thickness of gravel (Figure 7.13). They form only under conditions where the rate of piedmont erosion is greater than the rate of uplift across a range-bounding fault. Where rock control is not a factor, pediments represent a period of tectonic inactivity and thus are binary in nature. Pediment widths are dependent on the time since active faulting along the range front and also on drainage basin slope and length. Estimates of pedimentation rates are generally in the range of 300–1000 m per million years (m.y.) (Young and Brennan, 1974; Wallace 1978). A pediment 2 km wide may therefore represent a period of tectonic quiescence that lasted greater than 2 m.y. Pediments that form in conjunction with cliff retreat from fault-generated escarpments can be used in an analogous fashion.
Basalt flows and volcanic ash deposits provide an unique opportunity to determine the ages of tectonic events and the rates of geomorphic processes. They can preserve a datum that records previous river levels or a prefaulting topography. For example, if a basalt flowed down a river channel and subsequent tectonically induced entrenchment results in topographic inversion with the old channel preserved by the basalt, then the amount and geometry of downcutting can be determined (Figure 7.14).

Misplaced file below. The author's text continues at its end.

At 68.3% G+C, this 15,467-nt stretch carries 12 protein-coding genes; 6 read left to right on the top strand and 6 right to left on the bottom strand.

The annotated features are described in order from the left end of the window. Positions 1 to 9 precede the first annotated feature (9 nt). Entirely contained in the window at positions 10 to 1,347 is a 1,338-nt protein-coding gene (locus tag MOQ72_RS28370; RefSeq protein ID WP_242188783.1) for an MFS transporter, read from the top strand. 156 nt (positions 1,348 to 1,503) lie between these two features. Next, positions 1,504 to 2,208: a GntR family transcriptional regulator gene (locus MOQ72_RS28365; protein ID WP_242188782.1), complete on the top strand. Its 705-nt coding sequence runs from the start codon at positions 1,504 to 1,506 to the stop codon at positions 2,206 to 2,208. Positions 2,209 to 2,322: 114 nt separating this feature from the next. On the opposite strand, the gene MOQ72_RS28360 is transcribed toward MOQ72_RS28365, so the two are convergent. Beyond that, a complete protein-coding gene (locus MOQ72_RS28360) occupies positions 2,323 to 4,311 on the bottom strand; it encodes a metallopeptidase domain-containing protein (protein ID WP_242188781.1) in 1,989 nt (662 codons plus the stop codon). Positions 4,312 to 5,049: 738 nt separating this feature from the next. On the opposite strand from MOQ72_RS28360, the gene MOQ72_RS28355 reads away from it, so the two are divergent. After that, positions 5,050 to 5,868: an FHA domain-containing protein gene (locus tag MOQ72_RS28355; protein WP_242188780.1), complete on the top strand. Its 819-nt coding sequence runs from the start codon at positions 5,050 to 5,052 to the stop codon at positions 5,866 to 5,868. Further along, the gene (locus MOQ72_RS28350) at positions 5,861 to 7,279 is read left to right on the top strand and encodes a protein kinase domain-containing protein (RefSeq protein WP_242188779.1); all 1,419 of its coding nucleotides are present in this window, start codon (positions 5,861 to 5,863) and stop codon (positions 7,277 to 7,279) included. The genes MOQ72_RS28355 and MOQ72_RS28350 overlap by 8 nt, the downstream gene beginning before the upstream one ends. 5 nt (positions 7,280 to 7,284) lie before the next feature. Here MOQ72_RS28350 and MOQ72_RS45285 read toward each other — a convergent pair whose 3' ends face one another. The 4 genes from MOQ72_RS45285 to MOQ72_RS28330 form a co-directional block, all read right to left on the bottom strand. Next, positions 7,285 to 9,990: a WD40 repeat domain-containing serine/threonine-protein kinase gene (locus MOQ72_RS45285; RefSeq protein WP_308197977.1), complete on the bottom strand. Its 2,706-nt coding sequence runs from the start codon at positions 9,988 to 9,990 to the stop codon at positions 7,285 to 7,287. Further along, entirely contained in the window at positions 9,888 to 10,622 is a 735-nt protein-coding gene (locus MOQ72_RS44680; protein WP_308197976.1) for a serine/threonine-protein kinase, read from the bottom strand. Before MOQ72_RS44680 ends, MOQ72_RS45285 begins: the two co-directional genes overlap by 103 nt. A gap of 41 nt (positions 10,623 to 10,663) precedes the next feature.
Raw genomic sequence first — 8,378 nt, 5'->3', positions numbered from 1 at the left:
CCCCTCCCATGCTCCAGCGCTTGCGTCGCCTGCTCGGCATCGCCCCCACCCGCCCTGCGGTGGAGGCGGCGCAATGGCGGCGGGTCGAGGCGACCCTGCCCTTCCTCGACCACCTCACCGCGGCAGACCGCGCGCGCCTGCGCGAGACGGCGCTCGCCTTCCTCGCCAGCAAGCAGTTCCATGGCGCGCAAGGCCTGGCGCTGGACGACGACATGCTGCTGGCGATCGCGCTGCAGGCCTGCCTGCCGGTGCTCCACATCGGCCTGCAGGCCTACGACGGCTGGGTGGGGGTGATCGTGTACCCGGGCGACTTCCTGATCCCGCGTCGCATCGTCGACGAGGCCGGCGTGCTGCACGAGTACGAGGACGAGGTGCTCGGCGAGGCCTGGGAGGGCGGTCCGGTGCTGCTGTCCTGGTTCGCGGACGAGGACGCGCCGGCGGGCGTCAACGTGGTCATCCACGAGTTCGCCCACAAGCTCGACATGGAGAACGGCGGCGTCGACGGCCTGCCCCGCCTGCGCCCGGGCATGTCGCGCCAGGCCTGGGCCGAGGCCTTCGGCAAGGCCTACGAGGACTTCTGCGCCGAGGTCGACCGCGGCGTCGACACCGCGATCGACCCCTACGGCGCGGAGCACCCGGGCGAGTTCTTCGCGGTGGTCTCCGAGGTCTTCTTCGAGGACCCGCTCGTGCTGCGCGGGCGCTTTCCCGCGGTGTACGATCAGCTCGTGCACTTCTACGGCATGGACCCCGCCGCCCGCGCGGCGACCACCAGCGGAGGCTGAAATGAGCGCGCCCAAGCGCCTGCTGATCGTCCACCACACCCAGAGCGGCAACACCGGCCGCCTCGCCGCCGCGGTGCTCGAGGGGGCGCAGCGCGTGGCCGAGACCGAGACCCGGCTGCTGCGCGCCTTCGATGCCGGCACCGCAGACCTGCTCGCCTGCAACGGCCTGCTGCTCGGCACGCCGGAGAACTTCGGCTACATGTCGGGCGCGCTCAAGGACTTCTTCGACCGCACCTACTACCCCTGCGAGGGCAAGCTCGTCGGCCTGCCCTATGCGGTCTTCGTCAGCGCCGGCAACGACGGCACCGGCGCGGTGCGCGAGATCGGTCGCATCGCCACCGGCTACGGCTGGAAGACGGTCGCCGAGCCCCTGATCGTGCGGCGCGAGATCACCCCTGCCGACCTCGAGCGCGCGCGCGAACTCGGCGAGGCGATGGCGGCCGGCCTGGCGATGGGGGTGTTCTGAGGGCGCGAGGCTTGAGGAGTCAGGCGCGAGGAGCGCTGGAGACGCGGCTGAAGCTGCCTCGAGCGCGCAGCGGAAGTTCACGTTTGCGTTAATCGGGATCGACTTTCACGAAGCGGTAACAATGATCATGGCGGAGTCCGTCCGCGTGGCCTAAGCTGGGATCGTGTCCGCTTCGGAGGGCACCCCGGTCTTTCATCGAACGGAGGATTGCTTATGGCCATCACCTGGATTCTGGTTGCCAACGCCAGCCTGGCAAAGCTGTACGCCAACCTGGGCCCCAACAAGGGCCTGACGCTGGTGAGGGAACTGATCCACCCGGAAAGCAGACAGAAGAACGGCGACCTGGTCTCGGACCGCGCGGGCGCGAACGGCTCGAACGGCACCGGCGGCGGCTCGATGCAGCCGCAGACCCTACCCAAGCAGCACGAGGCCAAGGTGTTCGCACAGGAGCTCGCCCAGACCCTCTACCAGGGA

The Grand Wash in northwestern Arizona is an example of topographic inversion (Figure 7.15). Basalts flowed down the Grand Wash valley about 7 m.y. ago (Hamblin et al., 1981). Base-level fall, perhaps related to the downcutting by the Colorado River, resulted in entrenchment. When downcutting by large streams is caused by tectonic uplift, the total amount of downcutting approaches the total amount of uplift. Because a former river level is both preserved and dated by basalt flows, average downcutting rates can be calculated, which turn out to be 26 m/m.y. for the Grand Wash (Hamblin et al., 1981). Similar calculations indicate that the Hurricane fault, near the town of Hurricane, Utah, has a minimum vertical slip rate of 300 m/m.y. for the last 0.3 m.y.
The amount of downcutting, however, decreases upstream from the base-level fall. Rice (1980), using four dated basalt flows, estimated a 95 m/m.y. average downcutting rate of the Little Colorado River over the past 2.5 m.y.
Alternatively, if an area containing basalt flows has